The Rave minus MDMAPosted: April 3, 2013 | |
March 29th, 2013 the Rave came alive with blood, sweat, screams, and for me… joy.
The Rave in Milwaukee WI opened in September 13, 1927 and made a Wisconsin historical landmark on July 29, 1986 due to its significance as 19th and 20th century Revival architecture. Through the years it has served many purposes. Notably it housed the Fraternal Order of the Eagles. They, among other things, pushed for the foundation of Mother’s Day and boasted members such as Theodore Roosevelt, Warren G. Harding, Franklin Roosevelt, Harry Truman, John F. Kennedy, Jimmy Carter and Ronald Reagan.
Today the Rave is primarily a music venue and helped launch careers of acts like The Jonas Brothers who had their first major concert as a headliner there and introduce Wisconsin to artist for the first time live like Nirvana and The Dave Matthews Band on The Rave Bar stage, one of six venues housed in The Rave.
On the 29th The Rave Bar was exploding with energy.
Act 1: The Chariot
The Chariot formed in 2003 and currently has one original member, Josh Scogin, briefly the frontman for Norma Jean, leaving the band by announcing it on stage astonishing both Norma Jean and the fans. The other members are: David Kennedy : Drums [since 2008], ex-The Rein, Brandon Henderson : Guitar, Back Vocals [since 2011], ex-I Am Terrified, ex-Written In Blood, Stephen “Stevis” Harrison : Guitar, Back Vocals [since 2009] ex-Written In Red, Jon “K.C. Wolf” Kindler : Bass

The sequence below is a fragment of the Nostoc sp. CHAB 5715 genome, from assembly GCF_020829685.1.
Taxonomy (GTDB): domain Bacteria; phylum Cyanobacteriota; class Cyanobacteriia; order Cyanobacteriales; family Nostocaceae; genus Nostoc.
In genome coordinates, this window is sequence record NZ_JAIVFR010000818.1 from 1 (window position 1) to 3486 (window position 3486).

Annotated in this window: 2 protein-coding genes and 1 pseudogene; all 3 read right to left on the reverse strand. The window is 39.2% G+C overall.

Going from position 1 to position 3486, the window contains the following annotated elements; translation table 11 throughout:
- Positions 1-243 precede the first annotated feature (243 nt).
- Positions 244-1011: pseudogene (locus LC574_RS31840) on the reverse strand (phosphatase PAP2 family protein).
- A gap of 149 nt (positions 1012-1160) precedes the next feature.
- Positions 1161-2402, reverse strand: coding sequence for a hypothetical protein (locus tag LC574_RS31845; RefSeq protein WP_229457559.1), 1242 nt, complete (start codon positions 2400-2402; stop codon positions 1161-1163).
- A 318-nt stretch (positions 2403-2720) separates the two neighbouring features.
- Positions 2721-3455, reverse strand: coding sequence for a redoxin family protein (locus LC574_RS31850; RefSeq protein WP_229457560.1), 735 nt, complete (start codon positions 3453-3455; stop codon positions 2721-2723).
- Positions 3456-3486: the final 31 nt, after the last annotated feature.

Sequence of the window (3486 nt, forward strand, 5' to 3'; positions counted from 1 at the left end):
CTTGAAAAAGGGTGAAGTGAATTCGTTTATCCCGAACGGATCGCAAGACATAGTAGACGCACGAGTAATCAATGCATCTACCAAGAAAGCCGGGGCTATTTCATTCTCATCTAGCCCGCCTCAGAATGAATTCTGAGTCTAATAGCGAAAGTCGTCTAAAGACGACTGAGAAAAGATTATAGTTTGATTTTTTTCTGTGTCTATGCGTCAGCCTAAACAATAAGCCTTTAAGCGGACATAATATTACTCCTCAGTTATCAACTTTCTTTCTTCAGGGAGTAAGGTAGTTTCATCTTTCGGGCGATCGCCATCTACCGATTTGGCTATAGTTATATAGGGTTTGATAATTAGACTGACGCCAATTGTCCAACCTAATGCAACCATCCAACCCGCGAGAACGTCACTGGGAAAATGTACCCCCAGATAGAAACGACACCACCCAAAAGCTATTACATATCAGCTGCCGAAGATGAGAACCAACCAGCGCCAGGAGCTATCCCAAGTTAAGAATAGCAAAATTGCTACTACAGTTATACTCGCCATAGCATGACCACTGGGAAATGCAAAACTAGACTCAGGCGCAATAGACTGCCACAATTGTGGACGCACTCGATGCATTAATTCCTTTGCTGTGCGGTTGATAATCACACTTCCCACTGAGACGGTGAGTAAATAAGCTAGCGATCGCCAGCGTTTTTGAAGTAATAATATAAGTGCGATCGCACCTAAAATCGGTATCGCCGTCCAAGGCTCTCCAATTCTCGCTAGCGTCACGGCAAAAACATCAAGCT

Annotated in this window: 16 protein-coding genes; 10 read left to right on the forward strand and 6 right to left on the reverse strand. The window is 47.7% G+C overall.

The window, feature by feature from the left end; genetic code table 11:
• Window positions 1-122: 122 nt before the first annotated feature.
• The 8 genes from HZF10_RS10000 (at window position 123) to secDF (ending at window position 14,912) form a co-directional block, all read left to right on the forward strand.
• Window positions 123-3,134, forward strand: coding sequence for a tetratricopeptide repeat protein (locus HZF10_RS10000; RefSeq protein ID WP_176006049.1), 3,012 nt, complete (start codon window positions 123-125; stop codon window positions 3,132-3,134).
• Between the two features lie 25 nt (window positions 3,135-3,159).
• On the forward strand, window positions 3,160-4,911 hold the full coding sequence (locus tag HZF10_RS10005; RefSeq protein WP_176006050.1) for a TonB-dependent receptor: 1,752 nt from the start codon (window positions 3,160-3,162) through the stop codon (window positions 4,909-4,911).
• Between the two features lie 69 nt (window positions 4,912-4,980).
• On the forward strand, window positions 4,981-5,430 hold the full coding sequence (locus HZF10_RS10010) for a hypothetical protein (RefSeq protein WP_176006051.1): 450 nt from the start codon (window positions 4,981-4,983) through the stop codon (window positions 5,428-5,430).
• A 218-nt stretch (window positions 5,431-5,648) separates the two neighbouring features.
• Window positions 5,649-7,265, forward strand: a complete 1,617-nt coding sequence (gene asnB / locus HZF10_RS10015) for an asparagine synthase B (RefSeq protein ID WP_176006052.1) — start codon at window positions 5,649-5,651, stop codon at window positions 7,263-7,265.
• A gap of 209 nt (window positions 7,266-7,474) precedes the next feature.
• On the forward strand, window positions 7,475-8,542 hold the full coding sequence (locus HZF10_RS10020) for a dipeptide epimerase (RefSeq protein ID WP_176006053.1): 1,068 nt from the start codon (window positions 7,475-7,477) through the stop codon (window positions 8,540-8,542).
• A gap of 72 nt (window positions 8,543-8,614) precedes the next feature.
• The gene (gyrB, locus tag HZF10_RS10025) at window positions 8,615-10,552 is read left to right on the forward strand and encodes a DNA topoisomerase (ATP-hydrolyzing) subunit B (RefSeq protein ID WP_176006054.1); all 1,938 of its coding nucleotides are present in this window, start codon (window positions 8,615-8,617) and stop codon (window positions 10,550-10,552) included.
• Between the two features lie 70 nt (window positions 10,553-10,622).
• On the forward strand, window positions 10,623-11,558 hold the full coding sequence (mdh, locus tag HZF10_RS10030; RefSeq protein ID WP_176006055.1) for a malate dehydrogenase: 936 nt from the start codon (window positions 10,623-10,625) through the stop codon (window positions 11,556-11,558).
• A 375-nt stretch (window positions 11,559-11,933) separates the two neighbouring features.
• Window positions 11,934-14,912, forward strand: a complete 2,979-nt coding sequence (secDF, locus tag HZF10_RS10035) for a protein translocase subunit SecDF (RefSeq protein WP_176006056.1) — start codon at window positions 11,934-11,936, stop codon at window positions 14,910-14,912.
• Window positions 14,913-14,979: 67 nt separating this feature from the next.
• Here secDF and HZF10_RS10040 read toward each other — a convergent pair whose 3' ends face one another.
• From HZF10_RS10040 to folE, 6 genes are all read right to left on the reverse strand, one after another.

They are often generally classified as Metalcore or hardcore, however they do not adhere to the formulaic song writing normally accompanying bands in these genres. Avoiding melodic singing almost entirely, The Chariot fills the space between your ears with a churning, screaming, bedlam inducing rock all their own.
Unshaken in their pursuit to create their own sound they have released five backed recordings, all with a unique sound and mood.
1.Everything Is Alive, Everything Is Breathing, Nothing Is Dead and Nothing Is Bleeding (CD – 2004)
2.The Fiancée (CD – 2007)
3. Wars and Rumors of Wars (CD – 2009)
4. Long Live (CD – 2010)
5. One Wing (CD – 2012)
The Fiancée was the first time they made serious commercial waves on the hardcore scene. Wars and Rumors of Wars was a particularly emotional album coming off the heals of Scogin’s father’s death. Long Live, despite the title, was free of hubris and solid addition to the discography featuring harps, xylophones, and guest artists like Listener. Their most current album, One Wing, is their most dynamic and artistic album and leaves nothing to be desired for brutality and chaos.